My head is always spinning with excitement when I encounter or learn something new. The pattern is predictable; ‘soak up what I see and hear’, and then ‘how can I teach this to children?’. I am constantly on a quest to learn. When that happens it’s a trigger, a shot of adrenaline. Well, it’s actually more than that; it’s the foundation for how I teach young children. If I’m excited, they will be too. The simplicity of that statement is powerful.
Over the past month I have visited three museums that were founded by philanthropists of the twentieth century; the Shelburne Museum in western Vermont, the Barnes Museum in Philadelphia, and Colonial Williamsburg in Virginia. The visits were not planned, but the common denominator shouted loud and clear: Giving!
When I visit a museum I’m always excited and can often bring something to the classroom to inspire art or creativity. Museums have been a wonderful catalyst for learning; we have designed quilts that hang in a national museum and a Fisher House, and replicated art with passion. Yet now, I realize I have a bigger challenge; teaching young children that the beginning of every great thing begins with the spirit of giving. That is what I need to do.
Do you know Electra Havemeyer? I did not know of her before I visited the Shelburne Museum. She was a giver. She is the reason the Shelburne Museum exists. Do you know Albert C. Barnes? I did not know of him before I visited the Barnes Museum. He was a giver. His entire collection, including over 140 Renoir’s are the reason the Barnes Museum exists. Here is what he wrote in a letter to the master musician and conductor Leopold Stokowski in 1925:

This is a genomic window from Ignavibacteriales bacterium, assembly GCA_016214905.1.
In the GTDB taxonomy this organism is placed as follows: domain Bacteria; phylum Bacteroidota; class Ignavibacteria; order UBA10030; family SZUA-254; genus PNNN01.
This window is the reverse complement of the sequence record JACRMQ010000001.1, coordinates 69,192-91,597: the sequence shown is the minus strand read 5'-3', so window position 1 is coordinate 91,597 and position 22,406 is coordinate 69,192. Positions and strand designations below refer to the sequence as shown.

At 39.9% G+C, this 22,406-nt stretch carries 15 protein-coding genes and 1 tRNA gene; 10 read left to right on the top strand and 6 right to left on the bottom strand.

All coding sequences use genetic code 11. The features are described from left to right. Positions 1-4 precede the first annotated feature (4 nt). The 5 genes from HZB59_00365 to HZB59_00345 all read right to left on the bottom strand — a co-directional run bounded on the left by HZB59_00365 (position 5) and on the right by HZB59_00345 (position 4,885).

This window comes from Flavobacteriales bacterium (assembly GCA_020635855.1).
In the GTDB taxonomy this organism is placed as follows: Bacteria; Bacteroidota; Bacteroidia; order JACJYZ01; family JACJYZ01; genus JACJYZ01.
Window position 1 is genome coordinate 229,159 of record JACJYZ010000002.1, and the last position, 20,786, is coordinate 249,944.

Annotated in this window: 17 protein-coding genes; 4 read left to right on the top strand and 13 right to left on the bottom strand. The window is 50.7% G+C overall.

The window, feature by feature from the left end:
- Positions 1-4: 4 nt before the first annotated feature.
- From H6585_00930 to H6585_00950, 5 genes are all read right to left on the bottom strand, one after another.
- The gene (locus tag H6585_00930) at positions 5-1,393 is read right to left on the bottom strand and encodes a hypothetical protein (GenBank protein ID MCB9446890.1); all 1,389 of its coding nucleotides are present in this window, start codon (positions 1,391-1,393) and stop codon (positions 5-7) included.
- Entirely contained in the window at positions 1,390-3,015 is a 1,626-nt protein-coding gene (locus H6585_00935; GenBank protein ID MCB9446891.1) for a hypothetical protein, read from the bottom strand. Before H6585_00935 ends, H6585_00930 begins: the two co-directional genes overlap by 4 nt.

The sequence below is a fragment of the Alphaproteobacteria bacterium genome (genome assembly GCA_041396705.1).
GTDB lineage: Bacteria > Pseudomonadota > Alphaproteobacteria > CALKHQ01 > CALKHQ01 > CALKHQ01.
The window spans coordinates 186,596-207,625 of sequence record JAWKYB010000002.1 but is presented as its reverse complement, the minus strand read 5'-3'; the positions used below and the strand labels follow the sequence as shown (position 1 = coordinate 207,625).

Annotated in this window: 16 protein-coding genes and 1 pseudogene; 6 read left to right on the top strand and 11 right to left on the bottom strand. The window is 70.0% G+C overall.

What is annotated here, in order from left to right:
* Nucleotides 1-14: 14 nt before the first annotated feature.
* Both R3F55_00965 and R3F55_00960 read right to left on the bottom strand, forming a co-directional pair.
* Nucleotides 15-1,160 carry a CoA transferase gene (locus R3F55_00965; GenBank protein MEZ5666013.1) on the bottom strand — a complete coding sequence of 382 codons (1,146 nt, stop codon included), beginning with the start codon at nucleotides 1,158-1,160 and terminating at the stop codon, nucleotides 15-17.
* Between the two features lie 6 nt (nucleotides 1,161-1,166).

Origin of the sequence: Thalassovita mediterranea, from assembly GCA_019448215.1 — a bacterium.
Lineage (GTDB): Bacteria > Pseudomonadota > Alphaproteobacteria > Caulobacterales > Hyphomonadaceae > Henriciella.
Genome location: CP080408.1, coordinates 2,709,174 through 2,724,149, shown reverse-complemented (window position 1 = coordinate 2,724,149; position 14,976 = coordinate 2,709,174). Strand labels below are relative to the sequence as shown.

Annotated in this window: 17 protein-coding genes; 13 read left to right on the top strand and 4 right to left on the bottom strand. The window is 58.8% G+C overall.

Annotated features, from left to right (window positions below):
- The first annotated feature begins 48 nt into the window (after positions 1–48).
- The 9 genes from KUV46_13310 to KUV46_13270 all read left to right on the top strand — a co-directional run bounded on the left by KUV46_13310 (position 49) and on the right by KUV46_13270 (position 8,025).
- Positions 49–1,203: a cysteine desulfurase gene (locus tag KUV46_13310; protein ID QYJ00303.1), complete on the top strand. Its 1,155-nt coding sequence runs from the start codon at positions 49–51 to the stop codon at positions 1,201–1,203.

“The most interesting thing in the world to me has always been a free, spontaneous expression of human nature – whether in a thought, a symphony, a poem, a painting, a statue, or an act of everyday life that shows the qualities of mind, heart and soul which, in my opinion, are the indispensables in any work of art.”
This was engraved in brass alongside an outdoor pool. It was a freezing cold, snowy and rainy day, yet I needed to read those words over again, and remember them. They were the beginning of what I knew I had to teach to my class of young children. Those words influenced what I saw in these museums, into what their founders believed. I understood.
This is far bigger than a Renoir painting. The whole thinking behind Barnes’ letter to Stokowski is the reason that a Renoir is displayed for the world to see. Giving is a great shift from “me” to “you”. That’s what a preschooler can understand. The tricky part is teaching this on a broad scale. That’s what I need to do, and I will.
I have a strong sense that many of the givers in the early part of the twentieth century had a larger vision. They saw (or perhaps understood) that giving needed to reach and teach all people, and that’s why we have living museums such as Williamsburg and Old Sturbridge Village.
Learning + Excitement + Caring = Giving.